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Argues for the rehabilitation of 'human needs' as central to politics and political theory.
This ambitious and lively book argues for a rehabilitation of the concept of 'human needs' as central to politics and political theory. Contemporary political philosophy has focused on issues of justice and welfare to the exclusion of the important issues of political participation, democratic sovereignty, and the satisfaction of human needs, and this has had a deleterious effect on political practice. Lawrence Hamilton develops a compelling positive conception of human needs: the evaluation of needs…mehr

Produktbeschreibung
Argues for the rehabilitation of 'human needs' as central to politics and political theory.

This ambitious and lively book argues for a rehabilitation of the concept of 'human needs' as central to politics and political theory. Contemporary political philosophy has focused on issues of justice and welfare to the exclusion of the important issues of political participation, democratic sovereignty, and the satisfaction of human needs, and this has had a deleterious effect on political practice. Lawrence Hamilton develops a compelling positive conception of human needs: the evaluation of needs must be located within a more general analysis of institutions, but can in turn help to justify forms of coercive authority that are directed toward the transformation of political and social institutions and practices. His argument is animated throughout by provocative and original discussions of topics such as autonomy, recognition, rights, civil society, liberalism and democracy, and will interest a wide range of readers in political and social philosophy, political theory, law, development and policy.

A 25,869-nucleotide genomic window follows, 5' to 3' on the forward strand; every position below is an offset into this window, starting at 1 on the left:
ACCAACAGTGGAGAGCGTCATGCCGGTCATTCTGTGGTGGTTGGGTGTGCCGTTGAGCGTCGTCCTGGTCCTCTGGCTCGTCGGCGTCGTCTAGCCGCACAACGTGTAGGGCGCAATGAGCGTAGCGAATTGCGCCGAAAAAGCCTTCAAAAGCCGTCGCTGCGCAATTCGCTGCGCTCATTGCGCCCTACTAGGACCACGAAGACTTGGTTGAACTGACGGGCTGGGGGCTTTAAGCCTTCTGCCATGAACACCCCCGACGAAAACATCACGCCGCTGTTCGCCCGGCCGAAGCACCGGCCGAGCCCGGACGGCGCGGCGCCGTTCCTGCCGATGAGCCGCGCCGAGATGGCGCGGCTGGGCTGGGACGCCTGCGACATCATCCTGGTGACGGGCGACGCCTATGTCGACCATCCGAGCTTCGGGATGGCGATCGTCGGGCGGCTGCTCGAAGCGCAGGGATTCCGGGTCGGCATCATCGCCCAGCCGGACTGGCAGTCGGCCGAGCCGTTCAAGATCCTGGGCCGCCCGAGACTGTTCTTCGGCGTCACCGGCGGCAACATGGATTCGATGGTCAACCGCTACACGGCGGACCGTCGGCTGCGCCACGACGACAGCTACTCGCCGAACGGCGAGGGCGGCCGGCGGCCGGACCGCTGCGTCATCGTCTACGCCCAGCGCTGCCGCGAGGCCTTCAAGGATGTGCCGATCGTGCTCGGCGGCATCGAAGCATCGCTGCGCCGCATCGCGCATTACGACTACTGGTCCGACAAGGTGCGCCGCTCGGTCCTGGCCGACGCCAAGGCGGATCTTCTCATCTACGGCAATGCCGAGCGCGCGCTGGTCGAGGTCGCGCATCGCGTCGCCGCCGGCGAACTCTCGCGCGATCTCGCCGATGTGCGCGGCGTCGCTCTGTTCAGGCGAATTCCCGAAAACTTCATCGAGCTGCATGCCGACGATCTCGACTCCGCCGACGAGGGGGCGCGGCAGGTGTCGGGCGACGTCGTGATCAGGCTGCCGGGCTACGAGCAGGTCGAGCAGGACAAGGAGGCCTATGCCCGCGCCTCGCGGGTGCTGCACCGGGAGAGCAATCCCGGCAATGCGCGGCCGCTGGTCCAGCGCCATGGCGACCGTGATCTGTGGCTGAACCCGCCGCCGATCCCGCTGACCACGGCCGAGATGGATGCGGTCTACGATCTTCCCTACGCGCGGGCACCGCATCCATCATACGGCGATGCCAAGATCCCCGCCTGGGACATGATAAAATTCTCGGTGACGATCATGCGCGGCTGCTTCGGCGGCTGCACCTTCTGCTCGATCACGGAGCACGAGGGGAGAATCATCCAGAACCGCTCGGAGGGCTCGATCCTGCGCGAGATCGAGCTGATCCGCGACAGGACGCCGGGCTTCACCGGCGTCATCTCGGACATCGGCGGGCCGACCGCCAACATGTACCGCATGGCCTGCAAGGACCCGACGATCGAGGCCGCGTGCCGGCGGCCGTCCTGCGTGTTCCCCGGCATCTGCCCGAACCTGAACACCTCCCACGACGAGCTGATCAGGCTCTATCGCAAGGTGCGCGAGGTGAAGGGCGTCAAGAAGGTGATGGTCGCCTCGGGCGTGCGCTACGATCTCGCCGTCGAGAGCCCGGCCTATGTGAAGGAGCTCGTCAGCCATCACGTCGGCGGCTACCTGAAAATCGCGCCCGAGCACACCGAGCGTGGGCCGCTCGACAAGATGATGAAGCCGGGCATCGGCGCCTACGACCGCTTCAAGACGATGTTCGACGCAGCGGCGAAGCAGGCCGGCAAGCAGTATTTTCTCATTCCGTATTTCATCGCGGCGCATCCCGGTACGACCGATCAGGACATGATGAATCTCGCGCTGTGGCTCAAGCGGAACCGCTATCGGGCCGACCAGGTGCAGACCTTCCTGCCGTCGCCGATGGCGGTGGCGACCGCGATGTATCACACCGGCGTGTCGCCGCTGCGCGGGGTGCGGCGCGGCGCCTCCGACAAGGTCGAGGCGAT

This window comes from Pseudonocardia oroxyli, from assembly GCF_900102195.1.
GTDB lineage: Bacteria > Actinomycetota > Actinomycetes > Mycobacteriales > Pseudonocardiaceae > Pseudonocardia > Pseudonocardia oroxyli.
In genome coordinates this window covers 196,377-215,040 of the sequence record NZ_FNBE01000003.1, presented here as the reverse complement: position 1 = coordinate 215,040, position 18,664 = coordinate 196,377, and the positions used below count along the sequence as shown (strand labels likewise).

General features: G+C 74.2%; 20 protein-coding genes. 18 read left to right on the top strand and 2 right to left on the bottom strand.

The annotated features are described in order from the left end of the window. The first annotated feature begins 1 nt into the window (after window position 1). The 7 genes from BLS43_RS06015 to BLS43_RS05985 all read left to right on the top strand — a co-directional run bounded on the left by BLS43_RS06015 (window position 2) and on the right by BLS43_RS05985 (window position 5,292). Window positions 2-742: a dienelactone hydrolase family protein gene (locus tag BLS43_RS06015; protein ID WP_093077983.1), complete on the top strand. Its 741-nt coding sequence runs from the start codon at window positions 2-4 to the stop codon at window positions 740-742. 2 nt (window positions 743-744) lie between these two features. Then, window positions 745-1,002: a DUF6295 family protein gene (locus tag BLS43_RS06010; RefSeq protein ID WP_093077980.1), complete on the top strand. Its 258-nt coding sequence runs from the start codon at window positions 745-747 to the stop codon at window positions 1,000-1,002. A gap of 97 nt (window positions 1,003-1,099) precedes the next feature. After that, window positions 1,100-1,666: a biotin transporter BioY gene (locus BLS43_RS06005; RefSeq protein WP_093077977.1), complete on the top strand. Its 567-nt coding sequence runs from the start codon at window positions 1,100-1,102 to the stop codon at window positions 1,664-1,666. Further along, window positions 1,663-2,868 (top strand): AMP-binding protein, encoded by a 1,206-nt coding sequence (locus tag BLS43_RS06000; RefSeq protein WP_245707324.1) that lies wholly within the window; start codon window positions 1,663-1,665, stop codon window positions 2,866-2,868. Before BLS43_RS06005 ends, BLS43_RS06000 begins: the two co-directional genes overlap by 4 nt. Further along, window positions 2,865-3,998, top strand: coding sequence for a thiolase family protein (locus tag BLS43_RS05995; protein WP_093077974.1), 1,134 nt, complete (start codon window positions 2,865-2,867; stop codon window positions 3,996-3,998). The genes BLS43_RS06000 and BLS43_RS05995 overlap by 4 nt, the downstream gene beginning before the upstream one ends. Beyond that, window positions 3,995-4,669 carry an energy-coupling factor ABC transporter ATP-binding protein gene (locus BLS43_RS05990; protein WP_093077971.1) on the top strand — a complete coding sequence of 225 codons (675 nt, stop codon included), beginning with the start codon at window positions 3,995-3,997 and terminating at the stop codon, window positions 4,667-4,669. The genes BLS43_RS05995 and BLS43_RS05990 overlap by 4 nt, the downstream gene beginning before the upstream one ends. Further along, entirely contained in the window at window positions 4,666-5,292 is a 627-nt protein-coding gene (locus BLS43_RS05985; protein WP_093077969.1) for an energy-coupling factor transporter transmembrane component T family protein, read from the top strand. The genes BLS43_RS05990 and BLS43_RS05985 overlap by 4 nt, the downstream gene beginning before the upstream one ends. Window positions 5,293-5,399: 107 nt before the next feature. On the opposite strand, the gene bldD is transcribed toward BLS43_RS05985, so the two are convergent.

Table of content:
Preface; Introduction; 1. Liberalism's rights-preferences couple; 2. Beyond the rights-preferences couple; 3. The form and outline of the argument; Part I. The Nature of Needs: 4. Need categories; 5. Vital needs; 6. Particular social needs; 7. Agency needs; 8. The natures of needs: historical, normative, political; Part II. The Formation and Interpretation of Needs: 9. Generation and legitimation; 10. Normative power and the institution of private property; 11. Perception and interpretation; 12. Oppression and need; 13. True interests; 14. The concepts of true interest; Part III. The Political Evaluation of Needs: 15. Freedom and rights: a critique of the concept of 'civil society'; 16. Practices, institutions, and the evaluation of institutions; 17. Roles: reclaiming the census; 18. Practical reason and practical imperatives; Part IV. The State of Needs: 19. The state; 20. The modern state, coercion and power; 21. The state as ultimate evaluator and guarantor for meeting needs; 22. Need priority: practical not theoretical; 23. Political participation: procedural and institutional proposals; 24. Legitimacy and paternalism; 25. States of needs; Conclusion: What needs to be done? The case of South Africa; Bibliography; Index.
  • Produktdetails
  • Verlag: Cambridge University Press
  • Seitenzahl: 220
  • Erscheinungstermin: 16. November 2005
  • Englisch
  • Abmessung: 235mm x 157mm x 17mm
  • Gewicht: 497g
  • ISBN-13: 9780521827829
  • ISBN-10: 0521827825
  • Artikelnr.: 22269806
Autorenporträt
Lawrence Hamilton is Mellon Research Fellow at Clare Hall, Cambridge.